# Fick’s Law of Diffusion Calculation Formula

All drugs must diffuse through various barriers when administered to the body. For example, some drugs must diffuse through the skin, gastric mucosa, or some other barrier to gain access to the interior of the body. Parenteral drugs must diffuse through muscle, connective tissue, and so on, to get to the site of action; even intravenous drugs must diffuse from the blood to the site of action. Drugs must also diffuse through various barriers for metabolism and excretion.

Considering all the diffusion processes that occur in the body (passive, active, and facilitated), it is not surprising that the laws governing diffusion are important to drug delivery systems. In fact, diffusion is important not only in the body but also in some quality control procedures used to determine batch-to-batch uniformity of products (dissolution test for tablets based on the Noyes-Whitney equation, which can be derived from Fick’s law).

When individual molecules move within a substance, diffusion is said to occur. This may occur as the result of a concentration gradient or by random molecular motion.

Probably the most widely used laws of diffusion are known as Fick’s first and second laws. Fick first law involving steady-state diffusion (where dc/dx does not change) is derived from the following expression for the quantity of material (M) flowing through a cross section of a barrier (S) in unit time (t) expressed as the flux (J):

J = dM/(Sdt)

Under a concentration gradient (dc/dx), Fick’s first law can be expressed thus:

J = D [(C1-C2)/h] or J = - D (dC/dx)

Where,

J is the flux of a component across a plane of unit area,

C1 and C2 are the concentrations in the donor and receptor compartments,

h is the membrane thickness, and

D is the diffusion coefficient (or diffusivity).

The sign is negative, denoting that the flux is in the direction of decreasing concentration. The units of J are grams per square centimeter; C, grams per cubic centimeter; M, grams or moles; S, square centimeters; x, centimeters; and D, square centimeters per second.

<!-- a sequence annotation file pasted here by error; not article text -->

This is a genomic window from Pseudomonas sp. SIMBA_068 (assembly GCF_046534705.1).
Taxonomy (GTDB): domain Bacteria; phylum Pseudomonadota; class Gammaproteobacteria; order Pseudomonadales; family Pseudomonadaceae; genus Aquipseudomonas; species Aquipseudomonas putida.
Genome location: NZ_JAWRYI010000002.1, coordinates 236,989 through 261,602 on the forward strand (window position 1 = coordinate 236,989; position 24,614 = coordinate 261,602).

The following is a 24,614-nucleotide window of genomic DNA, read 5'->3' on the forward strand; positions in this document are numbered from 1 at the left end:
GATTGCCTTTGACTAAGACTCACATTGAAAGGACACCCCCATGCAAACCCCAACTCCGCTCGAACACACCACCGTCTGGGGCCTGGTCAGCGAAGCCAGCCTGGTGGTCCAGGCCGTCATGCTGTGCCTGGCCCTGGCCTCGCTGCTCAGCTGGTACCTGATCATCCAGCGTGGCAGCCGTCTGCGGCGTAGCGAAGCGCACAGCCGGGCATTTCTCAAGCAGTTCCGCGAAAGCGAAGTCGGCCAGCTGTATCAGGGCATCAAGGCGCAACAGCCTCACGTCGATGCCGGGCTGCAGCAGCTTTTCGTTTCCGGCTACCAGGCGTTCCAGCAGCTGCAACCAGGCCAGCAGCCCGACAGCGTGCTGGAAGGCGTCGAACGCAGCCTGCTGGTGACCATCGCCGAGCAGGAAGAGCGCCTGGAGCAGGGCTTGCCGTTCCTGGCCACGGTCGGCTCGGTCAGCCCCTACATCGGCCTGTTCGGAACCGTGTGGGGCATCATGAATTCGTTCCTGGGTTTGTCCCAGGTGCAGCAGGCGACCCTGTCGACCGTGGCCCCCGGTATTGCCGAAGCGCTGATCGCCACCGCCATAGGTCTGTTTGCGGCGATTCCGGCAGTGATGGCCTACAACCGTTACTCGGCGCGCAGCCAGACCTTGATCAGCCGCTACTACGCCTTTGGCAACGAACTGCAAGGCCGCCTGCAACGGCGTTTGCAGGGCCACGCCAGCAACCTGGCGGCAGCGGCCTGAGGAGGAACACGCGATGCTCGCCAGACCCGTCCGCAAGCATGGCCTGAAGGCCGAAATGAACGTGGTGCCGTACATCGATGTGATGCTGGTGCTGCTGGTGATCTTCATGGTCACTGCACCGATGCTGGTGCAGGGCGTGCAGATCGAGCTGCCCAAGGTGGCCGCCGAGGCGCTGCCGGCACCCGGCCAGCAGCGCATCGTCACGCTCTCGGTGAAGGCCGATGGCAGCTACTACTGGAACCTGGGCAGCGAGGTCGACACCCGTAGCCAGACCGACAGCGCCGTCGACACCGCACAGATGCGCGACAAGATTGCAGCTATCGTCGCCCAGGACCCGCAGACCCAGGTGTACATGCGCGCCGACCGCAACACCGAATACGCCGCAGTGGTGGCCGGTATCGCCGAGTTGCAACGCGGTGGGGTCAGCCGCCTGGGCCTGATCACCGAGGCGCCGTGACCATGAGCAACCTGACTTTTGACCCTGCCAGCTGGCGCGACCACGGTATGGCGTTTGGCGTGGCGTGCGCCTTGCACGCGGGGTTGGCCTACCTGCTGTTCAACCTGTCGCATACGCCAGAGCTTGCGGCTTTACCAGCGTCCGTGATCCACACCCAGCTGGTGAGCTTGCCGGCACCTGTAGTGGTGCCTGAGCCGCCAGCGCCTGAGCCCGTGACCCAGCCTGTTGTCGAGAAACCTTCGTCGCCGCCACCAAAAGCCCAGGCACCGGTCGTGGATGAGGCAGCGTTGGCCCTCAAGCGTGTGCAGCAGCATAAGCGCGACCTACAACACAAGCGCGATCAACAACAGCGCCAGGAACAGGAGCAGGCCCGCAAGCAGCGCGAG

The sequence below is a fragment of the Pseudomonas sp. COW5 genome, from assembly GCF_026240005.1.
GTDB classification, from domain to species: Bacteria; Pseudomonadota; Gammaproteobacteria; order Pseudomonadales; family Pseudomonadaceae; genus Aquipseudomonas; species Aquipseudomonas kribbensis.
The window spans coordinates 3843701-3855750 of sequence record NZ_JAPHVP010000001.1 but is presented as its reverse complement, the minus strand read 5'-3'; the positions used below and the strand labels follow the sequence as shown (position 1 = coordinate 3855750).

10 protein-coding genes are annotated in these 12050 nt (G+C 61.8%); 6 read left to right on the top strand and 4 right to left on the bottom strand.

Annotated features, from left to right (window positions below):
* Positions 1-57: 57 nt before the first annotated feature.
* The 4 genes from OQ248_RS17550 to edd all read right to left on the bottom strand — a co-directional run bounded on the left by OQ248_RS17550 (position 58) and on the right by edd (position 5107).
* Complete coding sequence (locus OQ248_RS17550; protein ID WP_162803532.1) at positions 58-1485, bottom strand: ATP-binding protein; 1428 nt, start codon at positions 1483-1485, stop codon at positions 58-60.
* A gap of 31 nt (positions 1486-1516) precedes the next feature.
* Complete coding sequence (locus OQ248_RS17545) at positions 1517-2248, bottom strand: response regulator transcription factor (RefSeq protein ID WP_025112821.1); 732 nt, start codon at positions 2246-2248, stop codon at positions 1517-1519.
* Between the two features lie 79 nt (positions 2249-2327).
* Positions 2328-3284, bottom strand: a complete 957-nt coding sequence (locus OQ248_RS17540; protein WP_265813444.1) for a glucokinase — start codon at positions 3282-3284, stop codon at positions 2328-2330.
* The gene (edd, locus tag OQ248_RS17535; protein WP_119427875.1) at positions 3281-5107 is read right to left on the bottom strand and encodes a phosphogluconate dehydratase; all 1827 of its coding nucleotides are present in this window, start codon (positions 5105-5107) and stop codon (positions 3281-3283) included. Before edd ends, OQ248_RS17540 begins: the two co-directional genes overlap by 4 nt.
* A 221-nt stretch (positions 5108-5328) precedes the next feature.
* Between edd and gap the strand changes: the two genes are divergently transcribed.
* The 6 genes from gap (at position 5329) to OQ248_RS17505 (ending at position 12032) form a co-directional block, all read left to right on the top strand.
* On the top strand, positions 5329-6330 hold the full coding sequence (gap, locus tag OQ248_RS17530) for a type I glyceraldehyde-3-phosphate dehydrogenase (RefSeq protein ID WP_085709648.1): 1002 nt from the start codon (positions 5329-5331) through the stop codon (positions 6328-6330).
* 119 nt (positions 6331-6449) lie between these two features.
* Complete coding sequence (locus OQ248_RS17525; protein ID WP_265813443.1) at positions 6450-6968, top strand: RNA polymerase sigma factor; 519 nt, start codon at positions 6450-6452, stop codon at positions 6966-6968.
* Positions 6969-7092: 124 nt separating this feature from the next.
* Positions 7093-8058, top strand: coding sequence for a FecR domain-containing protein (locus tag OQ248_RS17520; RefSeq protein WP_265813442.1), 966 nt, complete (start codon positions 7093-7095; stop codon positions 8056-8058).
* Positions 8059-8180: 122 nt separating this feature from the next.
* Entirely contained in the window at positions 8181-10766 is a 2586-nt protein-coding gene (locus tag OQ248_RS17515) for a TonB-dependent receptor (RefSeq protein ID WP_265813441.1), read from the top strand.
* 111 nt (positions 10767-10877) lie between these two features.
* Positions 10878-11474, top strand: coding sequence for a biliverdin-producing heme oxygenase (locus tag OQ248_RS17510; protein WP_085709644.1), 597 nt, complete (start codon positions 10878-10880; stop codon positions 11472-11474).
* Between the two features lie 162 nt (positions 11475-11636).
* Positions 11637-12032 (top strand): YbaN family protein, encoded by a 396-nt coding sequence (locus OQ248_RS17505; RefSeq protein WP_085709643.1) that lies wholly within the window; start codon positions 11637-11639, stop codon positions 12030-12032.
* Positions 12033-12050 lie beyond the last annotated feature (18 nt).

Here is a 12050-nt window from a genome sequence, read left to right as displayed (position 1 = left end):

D is appropriately called a diffusion coefficient, not a diffusion constant, as it is subject to change. D may change in value with increased concentrations. Also, D can be affected by temperature, pressure, solvent properties, and the chemical nature of the drug itself. To study the rate of change of the drug in the system, one needs an expression that relates the change in concentration with time at a definite location in place of the mass of drug diffusing across a unit area of barrier in unit time; this expression is known as Fick’s second law. This law can be summarized as stating that the change in concentration in a particular place with time is proportional to the change in concentration gradient at that particular place in the system.

In summary, Fick’s first law relates to a steady-state flow, whereas Fick second law relates to a change in concentration of drug with time, at any distance, or an unsteady state of flow.

The diffusion coefficients (D × 10−6) of various compounds in water (25°C) and other media have been determined as follows: ethanol, 12.5 cm2/s; glycine, 10.6 cm2/s; sodium lauryl sulfate, 6.2 cm2/s; glucose, 6.8 cm2/s.

The concentration of drug in the membrane can be calculated using the partition coefficient (K) and the concentration in the donor and receptor compartments.

K = (C1/Cd) = (C2/Cr)

Where,

C1 and Cd are the concentrations in the donor compartment (g/cm3) and

C2 and Cr are the concentrations in the receptor compartment (g/cm3).

K is the partition coefficient of the drug between the solution and the membrane. It can be estimated using the oil solubility of the drug versus the water solubility of the drug. Usually, the higher the partition coefficient, the more the drug will be soluble in a lipophilic substance. We can now write the expression:

dM/dt = [DSK (Cd-Cr)]/h

or in sink conditions,

dM/dt = DSKCd/h = PSCd

The permeability coefficient (centimeters per second) can be obtained by rearranging to:

P = DK/h

Example

A drug passing through a 1-mm-thick membrane has a diffusion coefficient of 4.23 × 10^−7 cm2/s and an oil–water partition coefficient of 2.03. The radius of the area exposed to the solution is 2 cm, and the concentration of the drug in the donor compartment is 0.5 mg/mL. Calculate the permeability and the diffusion rate of the drug.

h = 1 mm = 0.1 cm

D = 4.23 × 10^−7 cm2/s

K = 2.03

r = 2 cm, S = π (2 cm)2 = 12.57 cm2

Cd = 0.5 mg/mL

P = [(4.23 × 10^−7 cm2/s) (2.03)]/0.1 cm = 8.59 × 10^−6 cm/s

dM/dt = (8.59 × 10^−6 cm/s) (12.57 cm2)(0.5 mg/mL) = 5.40 × 10^−5 mg/s (5.40 × 10^−5 mg/s)(3,600 s/h) = 0.19 mg/h